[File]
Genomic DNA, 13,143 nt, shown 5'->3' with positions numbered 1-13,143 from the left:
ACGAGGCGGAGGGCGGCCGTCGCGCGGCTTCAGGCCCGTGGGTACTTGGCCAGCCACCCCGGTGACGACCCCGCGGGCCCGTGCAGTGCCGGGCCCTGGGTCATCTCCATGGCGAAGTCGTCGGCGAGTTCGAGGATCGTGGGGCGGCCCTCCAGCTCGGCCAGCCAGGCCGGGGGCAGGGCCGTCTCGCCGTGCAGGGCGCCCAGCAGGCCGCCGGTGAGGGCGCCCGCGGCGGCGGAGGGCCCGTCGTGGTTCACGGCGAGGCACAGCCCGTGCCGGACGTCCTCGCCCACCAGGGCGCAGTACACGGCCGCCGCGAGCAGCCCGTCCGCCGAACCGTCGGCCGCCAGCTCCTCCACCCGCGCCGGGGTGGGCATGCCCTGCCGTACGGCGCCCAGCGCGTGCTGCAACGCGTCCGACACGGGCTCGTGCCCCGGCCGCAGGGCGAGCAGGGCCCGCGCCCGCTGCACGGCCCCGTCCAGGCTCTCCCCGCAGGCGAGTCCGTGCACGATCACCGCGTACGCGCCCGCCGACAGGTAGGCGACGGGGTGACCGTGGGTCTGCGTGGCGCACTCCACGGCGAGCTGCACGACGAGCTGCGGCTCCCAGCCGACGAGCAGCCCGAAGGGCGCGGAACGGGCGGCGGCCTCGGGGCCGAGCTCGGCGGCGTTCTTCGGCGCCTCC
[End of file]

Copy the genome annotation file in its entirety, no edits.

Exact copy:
Genomic DNA, 13,143 nt, shown 5'->3' with positions numbered 1-13,143 from the left:
ACGAGGCGGAGGGCGGCCGTCGCGCGGCTTCAGGCCCGTGGGTACTTGGCCAGCCACCCCGGTGACGACCCCGCGGGCCCGTGCAGTGCCGGGCCCTGGGTCATCTCCATGGCGAAGTCGTCGGCGAGTTCGAGGATCGTGGGGCGGCCCTCCAGCTCGGCCAGCCAGGCCGGGGGCAGGGCCGTCTCGCCGTGCAGGGCGCCCAGCAGGCCGCCGGTGAGGGCGCCCGCGGCGGCGGAGGGCCCGTCGTGGTTCACGGCGAGGCACAGCCCGTGCCGGACGTCCTCGCCCACCAGGGCGCAGTACACGGCCGCCGCGAGCAGCCCGTCCGCCGAACCGTCGGCCGCCAGCTCCTCCACCCGCGCCGGGGTGGGCATGCCCTGCCGTACGGCGCCCAGCGCGTGCTGCAACGCGTCCGACACGGGCTCGTGCCCCGGCCGCAGGGCGAGCAGGGCCCGCGCCCGCTGCACGGCCCCGTCCAGGCTCTCCCCGCAGGCGAGTCCGTGCACGATCACCGCGTACGCGCCCGCCGACAGGTAGGCGACGGGGTGACCGTGGGTCTGCGTGGCGCACTCCACGGCGAGCTGCACGACGAGCTGCGGCTCCCAGCCGACGAGCAGCCCGAAGGGCGCGGAACGGGCGGCGGCCTCGGGGCCGAGCTCGGCGGCGTTCTTCGGCGCCTCC